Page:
Inevitably, prices have risen. The average Brixton property now sells for £430,000 - up 25 per cent in a year, according to estate agents. Locals are displaced by the professionals, the monied, the university educated - pushed further from the centre or forced to work longer hours to keep their homes.

Meanwhile, pawnbrokers are springing up almost as quickly as the cafes: Sell your gold! Instant cash! Loans in minutes! Lambeth Council's housing list is now so overstretched it has suggested it could rehome homeless families 75 miles away in Margate, quite literally bussing the poorest out of the borough.

Bubbling resentments such as these can build up. Pressure releases in unexpected ways. Earlier this month, a bailiff was shot and seriously injured while attempting to evict a former nightclub bouncer from his home.

When Foxtons, the estate agents, opened on the high street in March, it was targetted by vandals. "YUCK," they wrote across the plate glass facade. And "YUPPIES OUT" again, the most common refrain. It became a symbol of gentrification - the 'Hoxton-isation' of Brixton, as the local blogs call it - and was forced to hire in bouncers. Last night a police van was parked outside the office, just in case the anger spread from Rushcroft Road across the square and through the windows.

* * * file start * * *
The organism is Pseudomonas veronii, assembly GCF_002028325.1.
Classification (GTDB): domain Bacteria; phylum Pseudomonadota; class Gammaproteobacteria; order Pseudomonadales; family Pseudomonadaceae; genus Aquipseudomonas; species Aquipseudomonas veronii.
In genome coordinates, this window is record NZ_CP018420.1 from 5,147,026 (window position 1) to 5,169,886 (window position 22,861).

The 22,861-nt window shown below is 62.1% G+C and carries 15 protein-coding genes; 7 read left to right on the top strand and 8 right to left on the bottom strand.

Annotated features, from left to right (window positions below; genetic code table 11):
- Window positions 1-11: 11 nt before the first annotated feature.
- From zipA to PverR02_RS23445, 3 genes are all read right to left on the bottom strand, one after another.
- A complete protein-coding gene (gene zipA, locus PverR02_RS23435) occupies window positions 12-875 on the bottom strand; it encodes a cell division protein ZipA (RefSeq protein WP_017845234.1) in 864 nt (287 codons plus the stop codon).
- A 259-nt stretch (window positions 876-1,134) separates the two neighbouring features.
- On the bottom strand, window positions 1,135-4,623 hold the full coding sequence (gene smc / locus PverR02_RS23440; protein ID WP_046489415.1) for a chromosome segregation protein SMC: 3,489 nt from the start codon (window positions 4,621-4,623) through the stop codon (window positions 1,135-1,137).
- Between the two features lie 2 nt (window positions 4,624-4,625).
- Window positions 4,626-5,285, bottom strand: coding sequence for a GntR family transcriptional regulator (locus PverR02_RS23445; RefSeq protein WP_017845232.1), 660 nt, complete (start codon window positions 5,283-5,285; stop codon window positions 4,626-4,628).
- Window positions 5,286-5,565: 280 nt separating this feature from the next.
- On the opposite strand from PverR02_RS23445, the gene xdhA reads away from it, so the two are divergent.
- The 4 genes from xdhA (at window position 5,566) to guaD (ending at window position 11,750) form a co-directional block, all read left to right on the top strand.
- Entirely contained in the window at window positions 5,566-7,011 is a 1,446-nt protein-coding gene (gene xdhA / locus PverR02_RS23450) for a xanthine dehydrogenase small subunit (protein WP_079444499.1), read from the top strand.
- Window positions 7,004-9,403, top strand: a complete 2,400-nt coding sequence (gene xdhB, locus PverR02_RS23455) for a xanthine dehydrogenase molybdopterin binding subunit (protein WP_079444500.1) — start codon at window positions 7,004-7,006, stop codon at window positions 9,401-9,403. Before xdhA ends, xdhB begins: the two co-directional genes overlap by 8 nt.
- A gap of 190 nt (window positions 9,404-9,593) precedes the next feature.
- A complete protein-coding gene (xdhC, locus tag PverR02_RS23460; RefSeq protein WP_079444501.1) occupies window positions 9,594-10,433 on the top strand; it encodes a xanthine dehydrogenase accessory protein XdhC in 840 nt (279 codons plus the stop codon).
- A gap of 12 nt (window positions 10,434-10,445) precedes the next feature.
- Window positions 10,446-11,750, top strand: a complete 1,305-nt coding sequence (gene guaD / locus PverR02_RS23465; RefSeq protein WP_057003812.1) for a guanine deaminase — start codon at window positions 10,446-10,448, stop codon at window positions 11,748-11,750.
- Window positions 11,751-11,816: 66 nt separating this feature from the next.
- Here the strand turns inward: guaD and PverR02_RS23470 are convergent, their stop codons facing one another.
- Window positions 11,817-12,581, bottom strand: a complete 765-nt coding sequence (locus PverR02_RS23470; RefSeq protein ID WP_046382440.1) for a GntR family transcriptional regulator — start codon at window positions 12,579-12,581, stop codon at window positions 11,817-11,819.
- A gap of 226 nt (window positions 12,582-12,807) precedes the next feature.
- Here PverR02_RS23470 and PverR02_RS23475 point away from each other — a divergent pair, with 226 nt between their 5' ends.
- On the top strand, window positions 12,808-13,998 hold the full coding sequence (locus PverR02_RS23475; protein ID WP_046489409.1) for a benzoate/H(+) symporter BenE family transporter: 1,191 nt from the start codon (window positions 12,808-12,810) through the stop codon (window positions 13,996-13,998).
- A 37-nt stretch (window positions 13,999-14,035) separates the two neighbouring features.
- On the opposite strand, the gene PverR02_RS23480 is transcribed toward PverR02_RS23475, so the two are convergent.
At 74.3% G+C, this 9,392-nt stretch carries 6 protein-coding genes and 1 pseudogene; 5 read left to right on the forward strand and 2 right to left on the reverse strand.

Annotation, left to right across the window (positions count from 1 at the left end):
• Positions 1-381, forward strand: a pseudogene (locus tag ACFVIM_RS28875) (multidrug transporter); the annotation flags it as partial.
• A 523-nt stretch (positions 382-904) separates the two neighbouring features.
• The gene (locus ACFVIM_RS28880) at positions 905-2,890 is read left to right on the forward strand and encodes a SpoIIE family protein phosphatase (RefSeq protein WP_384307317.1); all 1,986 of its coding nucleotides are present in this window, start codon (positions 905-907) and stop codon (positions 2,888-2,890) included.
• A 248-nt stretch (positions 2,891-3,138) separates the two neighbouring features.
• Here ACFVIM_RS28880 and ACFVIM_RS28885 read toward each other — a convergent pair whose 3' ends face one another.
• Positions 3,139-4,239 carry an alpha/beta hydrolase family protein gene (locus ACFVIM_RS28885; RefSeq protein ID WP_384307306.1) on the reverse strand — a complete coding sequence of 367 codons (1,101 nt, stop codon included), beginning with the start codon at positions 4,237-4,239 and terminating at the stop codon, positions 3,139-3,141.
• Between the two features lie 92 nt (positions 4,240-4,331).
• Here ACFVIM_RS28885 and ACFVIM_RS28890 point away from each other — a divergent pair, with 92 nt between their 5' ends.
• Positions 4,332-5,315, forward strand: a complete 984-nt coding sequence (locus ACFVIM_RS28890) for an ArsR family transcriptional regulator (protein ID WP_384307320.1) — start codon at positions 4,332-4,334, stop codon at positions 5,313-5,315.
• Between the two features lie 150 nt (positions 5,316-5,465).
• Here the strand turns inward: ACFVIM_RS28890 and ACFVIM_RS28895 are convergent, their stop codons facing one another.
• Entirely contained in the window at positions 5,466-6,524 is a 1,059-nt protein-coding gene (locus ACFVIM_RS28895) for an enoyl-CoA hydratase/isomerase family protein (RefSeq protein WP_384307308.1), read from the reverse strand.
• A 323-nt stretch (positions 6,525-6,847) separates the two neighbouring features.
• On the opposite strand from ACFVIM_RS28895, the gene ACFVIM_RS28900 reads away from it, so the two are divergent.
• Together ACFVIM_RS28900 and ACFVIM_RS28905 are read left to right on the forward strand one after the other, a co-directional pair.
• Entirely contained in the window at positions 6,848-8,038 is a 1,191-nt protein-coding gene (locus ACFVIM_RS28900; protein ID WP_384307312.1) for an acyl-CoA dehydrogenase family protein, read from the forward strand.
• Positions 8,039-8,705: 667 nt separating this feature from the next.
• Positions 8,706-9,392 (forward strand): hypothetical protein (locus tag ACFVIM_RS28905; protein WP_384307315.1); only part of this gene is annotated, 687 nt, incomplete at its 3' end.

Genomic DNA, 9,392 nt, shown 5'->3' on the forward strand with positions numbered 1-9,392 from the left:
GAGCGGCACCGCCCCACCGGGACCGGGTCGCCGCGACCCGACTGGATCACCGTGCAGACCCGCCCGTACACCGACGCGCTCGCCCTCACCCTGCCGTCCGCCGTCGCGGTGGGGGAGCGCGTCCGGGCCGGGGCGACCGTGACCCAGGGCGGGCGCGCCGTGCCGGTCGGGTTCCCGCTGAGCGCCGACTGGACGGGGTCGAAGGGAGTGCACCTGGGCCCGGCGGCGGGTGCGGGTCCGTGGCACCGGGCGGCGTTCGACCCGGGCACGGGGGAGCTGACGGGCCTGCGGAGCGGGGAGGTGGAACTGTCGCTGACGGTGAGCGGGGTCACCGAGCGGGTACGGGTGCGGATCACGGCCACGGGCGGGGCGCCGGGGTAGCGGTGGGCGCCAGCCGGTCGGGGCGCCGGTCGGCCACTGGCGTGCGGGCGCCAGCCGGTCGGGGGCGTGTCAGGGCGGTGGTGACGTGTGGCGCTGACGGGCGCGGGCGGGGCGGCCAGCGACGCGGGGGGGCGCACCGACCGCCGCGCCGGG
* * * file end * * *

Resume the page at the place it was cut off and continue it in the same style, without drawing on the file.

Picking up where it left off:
This community which was so proudly inclusive and multicultural now feels uncomfortably stitched together. And never more so than today, as heavy set men affix metal shutters across the windows of my neighbours on both sides.

Like it or not, I was one of the yuppies that moved in. Our own block was squatted until 2003 when it was sold to a private developer, my landlord. My flatmates and I are conflicted: we miss old Brixton. But didn't we help form new Brixton, spending our money in the new shops, drinking in the pop up bars. And isn't crime lower, isn't the coffee better?

In any case, I'm moving out. I spend the night of the evictions packing my belongings into a borrowed car, uncomfortably aware of the contrast of my shuttling up and down the stairs with my bags and books as on all sides the contents of the squats are dumped unceremoniously from the windows onto the street below.

It's late night by the time I finish. Outside it is still hot, humid - sultry as a Tennessee Williams novel - and the sky is streaked red and pink. Some would call it sunset; others, sunrise.

Delicious but deadly? The upmarket end of Brixton market - Brixton Village. Photograph: Getty Images.

Cal Flyn is a freelance journalist, who writes for the Sunday Times, New Statesman and others. Find more of her work at www.calflyn.com and her Twitter handle is @calflyn.

Show Hide image

Young voters lost the referendum but they still deserve a future

It's time to stop sneering at "crap towns" and turn them into places young people want to stay.